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Back in mid-2019 when TripWire Interactive first announced Maneater, the twelve year old gamer inside of me rejoiced and raised his fists in the air, feeling like the planets had aligned just so I could get my hands on this so called ‘Shark RPG’. Fast forward to May 2020 and now a thirty year old gamer boots up his PS4 and fears yet another truly awful Jaws Unleashed experience, the flashbacks of Jaws Unleashed becoming too much to bare. Thankfully, before I go any further, I can state Maneater was everything the twelve year old gamer inside of me hoped for and more.
Maneater starts with a bang as the villainous Scaly Pete hunts down your adult shark and murders it, only to rip a baby bull shark from it’s belly who in turn takes Scaly Pete’s arm in retaliation. That little baby bull shark is you and after escaping the clutches of Scaly Pete, you vow vengeance. If you are much of a Jaws series fan, alarms will be going off everywhere around you because deep down, this is eerily similar to Jaws: The Revenge. Don’t let that comparison get you down though as Maneater wears it’s Jaws-esque influences on its sleeve.
Immediately, you are dropped into the Bayou Swamps as a bull shark and in no time will find yourself being attacked by crocodiles and barracudas with only survival being your goal. From there you will fend off all manners of beasts as you evolve from a baby shark into a hulking leviathan of the sea. That ability to grow from infancy into true terror is Maneater’s strongest positive. Nothing is more fulfilling and, ultimately, rewarding than going toe to toe with a huge crocodile and coming out on top only to watch your shark grow from an infant into a true predator of the waters.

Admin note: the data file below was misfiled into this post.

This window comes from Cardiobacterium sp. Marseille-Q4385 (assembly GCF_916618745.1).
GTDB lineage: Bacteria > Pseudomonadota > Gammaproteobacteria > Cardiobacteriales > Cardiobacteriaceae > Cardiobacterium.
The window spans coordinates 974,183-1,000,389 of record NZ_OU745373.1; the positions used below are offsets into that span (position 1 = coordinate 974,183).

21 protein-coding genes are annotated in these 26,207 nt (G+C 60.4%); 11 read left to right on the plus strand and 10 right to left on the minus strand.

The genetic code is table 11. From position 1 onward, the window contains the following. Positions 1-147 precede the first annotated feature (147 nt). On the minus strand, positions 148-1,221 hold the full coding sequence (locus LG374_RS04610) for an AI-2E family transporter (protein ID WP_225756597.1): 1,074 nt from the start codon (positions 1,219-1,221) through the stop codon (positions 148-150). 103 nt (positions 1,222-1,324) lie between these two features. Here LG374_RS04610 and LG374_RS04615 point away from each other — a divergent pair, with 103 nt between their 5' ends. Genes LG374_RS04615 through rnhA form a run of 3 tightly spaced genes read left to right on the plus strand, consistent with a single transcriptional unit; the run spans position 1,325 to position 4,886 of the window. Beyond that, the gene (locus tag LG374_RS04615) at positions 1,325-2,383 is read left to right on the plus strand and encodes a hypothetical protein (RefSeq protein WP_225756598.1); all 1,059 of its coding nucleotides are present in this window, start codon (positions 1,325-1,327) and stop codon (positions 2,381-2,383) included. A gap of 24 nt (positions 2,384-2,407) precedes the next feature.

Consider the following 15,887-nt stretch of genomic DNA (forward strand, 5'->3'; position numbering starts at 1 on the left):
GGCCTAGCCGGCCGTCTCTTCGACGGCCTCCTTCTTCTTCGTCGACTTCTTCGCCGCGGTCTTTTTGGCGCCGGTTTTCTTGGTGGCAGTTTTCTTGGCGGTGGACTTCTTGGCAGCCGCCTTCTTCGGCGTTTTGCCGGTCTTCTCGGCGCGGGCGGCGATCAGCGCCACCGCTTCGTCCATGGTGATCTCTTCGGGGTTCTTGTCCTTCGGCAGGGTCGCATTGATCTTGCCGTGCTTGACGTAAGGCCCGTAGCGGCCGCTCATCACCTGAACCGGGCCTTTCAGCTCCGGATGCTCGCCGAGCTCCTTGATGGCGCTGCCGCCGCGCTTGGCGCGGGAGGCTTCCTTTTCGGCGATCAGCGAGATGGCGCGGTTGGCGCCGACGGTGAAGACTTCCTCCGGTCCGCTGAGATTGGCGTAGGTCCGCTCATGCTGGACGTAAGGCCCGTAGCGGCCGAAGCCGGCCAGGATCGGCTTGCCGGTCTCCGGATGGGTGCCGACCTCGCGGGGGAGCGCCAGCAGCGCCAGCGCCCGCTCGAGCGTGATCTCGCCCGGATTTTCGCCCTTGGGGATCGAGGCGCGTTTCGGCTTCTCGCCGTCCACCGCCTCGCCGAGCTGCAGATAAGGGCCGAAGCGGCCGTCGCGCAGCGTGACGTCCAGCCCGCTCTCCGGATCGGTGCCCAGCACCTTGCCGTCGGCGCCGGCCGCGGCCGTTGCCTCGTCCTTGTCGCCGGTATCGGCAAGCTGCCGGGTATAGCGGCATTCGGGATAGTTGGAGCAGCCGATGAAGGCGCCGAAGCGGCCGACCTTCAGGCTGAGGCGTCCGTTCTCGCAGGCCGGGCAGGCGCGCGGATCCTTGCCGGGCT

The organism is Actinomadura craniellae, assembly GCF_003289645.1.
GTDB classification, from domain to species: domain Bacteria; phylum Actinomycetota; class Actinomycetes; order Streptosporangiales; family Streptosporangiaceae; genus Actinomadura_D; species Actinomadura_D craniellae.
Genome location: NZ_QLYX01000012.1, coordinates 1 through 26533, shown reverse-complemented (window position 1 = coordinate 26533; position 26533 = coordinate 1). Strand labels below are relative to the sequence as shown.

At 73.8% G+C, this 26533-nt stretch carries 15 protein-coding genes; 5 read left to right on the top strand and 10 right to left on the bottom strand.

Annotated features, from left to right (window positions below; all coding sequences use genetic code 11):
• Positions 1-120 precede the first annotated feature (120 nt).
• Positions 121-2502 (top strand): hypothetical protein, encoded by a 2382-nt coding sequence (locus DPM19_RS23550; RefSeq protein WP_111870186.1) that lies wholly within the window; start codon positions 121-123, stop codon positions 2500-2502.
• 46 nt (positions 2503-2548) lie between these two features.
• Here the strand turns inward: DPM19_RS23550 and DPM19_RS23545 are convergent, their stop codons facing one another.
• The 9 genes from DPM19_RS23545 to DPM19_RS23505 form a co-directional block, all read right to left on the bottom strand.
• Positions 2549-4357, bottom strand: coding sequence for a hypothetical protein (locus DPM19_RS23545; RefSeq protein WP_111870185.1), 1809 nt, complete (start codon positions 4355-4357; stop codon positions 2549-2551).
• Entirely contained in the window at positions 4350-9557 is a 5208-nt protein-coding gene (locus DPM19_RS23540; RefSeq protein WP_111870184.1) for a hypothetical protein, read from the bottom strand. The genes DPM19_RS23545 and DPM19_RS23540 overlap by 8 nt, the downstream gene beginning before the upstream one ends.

Tripwire Interactive have done an extremely solid job with Maneater’s progression. As your shark grows you unlock new abilities and appearance features that turn your shark into a nightmare of the seas and all you can do is sit back, smile and enjoy the ride. It turns a simplistic RPG into a memorable experience that pushes it’s short run time as far as it can possibly go. Each encounter with a new enemy is exhilarating and the rewards for each encounter are well worth the grind which can condemn many RPG’s to the status of run of the mill.
Gameplay is as simple as it gets and it fits Maneater perfectly. You can swim fast or slow depending on your hunting approach, you can attack, you can dodge in and out of water and you can jump in and out of water for impressive killing opportunities. It is bare bones but it works really well as long as you don’t expect the same sort of complex experience as Final Fantasy or Mass Effect. A dodgy lock on system can cause some infuriating moments especially underwater as your camera becomes highly confusing at times when your shark loses sight of it’s target. It isn’t game breaking but it can become extremely annoying throughout.